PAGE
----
Soulver 3 review: Mac app simplifies readable calculations and conversions

Calculations are for computers, but Soulver makes them human again. The app, overhauled for version 3, lets you type in readable and formatted arithmetic calculations, functions, dates, and unit conversions, and get results you can use.

It’s particularly useful if you’re constantly working among combinations of units, such as throughput over time (Mbps per hour), or frequently return to the same calculations into which you plug different values.

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Soulver handles conversions and calculations written nearly as we speak them.

Soulver is not a calculator as such, even though it can handle any math you type at it, no matter how long the set of operations. (If you want a calculator, try PCalc.) Rather, it’s a way to work comfortably in a math and units environment for reckoning problems often needed in day-to-day life.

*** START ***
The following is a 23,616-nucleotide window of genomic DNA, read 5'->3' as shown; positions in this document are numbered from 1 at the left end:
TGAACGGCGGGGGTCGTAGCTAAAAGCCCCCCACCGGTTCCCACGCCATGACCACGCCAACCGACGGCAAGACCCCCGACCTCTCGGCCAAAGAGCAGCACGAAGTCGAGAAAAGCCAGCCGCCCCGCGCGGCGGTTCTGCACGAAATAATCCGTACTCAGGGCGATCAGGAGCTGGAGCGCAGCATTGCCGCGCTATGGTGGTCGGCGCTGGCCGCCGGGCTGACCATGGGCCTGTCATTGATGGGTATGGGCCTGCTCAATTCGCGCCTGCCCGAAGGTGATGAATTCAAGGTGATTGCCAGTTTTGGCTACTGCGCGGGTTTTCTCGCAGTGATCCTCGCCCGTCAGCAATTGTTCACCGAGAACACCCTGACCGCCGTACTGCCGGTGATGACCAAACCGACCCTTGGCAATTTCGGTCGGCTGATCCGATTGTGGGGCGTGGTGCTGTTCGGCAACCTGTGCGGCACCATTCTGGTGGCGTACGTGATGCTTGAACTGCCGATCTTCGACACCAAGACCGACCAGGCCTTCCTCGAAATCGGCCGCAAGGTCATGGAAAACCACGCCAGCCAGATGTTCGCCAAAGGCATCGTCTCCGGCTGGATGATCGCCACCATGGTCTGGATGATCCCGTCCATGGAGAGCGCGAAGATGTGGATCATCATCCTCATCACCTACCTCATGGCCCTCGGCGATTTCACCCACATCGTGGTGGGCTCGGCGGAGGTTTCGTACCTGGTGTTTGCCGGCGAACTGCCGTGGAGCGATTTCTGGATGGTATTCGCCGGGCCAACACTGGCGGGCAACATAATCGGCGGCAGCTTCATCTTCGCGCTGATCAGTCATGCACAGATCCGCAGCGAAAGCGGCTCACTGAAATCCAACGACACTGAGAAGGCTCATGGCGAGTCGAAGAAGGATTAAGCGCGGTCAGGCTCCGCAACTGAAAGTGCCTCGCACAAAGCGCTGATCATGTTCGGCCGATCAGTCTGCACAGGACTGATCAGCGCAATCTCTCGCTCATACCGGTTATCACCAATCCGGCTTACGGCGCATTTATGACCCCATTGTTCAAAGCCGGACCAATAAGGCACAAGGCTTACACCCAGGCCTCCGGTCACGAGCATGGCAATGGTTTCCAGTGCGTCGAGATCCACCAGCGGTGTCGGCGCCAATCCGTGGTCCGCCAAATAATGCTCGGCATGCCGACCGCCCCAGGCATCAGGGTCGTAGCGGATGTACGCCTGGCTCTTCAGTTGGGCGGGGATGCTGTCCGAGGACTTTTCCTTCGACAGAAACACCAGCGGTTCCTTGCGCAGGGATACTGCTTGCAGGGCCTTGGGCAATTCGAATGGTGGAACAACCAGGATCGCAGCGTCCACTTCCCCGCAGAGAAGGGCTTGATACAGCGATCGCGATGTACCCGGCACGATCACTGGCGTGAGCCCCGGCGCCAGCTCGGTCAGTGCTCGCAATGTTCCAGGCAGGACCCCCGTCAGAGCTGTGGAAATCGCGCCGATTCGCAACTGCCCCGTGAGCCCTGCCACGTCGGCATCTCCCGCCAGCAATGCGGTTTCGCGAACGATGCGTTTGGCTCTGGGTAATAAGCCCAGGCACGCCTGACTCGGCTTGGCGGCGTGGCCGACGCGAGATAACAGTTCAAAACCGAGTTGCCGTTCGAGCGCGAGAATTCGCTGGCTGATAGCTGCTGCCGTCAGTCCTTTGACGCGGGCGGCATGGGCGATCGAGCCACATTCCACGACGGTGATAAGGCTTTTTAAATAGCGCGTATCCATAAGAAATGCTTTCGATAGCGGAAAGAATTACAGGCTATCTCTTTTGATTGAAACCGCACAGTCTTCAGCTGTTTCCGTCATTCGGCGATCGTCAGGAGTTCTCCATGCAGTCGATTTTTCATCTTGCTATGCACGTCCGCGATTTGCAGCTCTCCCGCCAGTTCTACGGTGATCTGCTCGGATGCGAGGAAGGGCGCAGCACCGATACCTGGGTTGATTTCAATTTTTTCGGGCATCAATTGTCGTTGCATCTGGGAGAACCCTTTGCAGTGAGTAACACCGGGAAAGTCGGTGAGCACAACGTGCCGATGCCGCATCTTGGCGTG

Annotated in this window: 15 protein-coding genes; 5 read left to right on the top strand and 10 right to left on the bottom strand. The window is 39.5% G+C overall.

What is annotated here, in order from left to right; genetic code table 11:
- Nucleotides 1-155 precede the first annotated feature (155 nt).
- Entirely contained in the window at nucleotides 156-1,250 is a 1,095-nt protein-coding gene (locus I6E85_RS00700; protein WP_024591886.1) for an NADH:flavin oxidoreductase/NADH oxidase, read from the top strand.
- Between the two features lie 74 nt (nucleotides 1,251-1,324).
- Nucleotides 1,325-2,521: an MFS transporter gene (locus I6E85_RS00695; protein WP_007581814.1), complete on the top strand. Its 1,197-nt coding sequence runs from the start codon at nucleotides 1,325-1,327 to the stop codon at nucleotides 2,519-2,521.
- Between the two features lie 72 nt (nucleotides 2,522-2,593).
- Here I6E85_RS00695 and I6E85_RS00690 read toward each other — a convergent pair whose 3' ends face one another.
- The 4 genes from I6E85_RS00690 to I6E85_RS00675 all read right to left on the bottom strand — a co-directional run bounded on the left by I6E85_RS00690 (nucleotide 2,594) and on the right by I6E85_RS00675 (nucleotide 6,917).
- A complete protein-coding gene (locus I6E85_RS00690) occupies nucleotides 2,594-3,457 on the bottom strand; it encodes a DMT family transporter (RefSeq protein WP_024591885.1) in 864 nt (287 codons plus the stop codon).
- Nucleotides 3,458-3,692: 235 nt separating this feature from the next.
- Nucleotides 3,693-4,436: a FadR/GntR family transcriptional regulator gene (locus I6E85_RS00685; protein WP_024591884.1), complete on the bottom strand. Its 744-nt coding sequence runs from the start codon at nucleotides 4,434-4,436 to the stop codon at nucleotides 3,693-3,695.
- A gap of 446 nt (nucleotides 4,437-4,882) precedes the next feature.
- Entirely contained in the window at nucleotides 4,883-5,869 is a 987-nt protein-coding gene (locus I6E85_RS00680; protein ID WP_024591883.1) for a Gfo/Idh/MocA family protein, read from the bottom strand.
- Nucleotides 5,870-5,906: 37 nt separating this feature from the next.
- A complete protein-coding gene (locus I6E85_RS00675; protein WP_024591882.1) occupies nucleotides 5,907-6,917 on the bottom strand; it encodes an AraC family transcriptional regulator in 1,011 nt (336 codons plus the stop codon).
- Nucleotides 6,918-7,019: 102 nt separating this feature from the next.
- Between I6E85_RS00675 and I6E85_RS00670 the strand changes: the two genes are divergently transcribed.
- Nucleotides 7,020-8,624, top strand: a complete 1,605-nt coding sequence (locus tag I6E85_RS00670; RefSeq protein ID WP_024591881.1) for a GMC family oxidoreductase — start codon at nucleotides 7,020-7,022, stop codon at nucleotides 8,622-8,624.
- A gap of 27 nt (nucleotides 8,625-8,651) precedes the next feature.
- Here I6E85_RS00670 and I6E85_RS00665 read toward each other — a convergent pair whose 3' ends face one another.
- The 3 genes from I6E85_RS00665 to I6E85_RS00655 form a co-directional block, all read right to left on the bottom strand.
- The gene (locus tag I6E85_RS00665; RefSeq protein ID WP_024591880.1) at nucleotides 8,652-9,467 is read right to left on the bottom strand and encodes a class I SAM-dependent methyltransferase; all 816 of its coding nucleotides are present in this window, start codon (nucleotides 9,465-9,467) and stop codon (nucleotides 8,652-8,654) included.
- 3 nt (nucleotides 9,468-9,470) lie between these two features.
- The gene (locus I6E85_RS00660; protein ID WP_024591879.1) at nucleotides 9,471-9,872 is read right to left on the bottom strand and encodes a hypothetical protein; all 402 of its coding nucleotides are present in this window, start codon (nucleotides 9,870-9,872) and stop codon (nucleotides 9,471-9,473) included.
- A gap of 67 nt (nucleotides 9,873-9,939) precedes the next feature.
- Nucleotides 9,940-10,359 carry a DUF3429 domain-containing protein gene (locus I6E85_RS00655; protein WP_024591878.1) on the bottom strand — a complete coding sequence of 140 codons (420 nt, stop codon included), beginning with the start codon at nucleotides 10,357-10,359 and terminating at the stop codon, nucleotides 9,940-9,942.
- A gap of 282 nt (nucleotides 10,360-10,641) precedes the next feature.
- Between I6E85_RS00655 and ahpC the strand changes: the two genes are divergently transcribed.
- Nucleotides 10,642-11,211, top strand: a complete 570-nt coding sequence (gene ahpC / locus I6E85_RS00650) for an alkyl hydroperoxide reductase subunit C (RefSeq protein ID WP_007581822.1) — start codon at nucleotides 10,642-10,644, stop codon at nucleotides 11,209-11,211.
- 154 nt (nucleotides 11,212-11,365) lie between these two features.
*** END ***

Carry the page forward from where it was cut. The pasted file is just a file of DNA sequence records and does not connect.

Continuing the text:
You can use variables to create different scenarios with the same number, track sales and commissions, or figure complicated volumetric totals without having to build a spreadsheet. Text-formatting options and commenting let you keep it all readable and self-documented, too.

For instance, instead of figuring out the calculator approach to a percentage, often requiring a specific sequence of hitting the % button, you can type into Soulver, 20% of $12.11 and be instantly presented with $2.42.

And I don’t know about you, but when I’m using a recipe with imperial measurements, making sure I get teaspoons, tablespoons, and cups correct when I’m doubling or halving? I’d rather type 8 tablespoons in cups into Soulver and find out the answer (half a cup). If you need custom units, you can add those, too.

Soulver divides itself vertically: calculations and statements appear at the left and results at the right. You can type in a large variety of math and conversions, which include straightforward calculations with parentheses and order of precedence, as you may remember from math classes: (2.5 + 7.5) * 1.11 / 10 - 15^2. (That’s -223.89, by the way.)

The revised version also offers more ways to get results by entering something that resembles plain speech while still conforming to a structure, so you can hunt for an answer through relationships of existing numbers.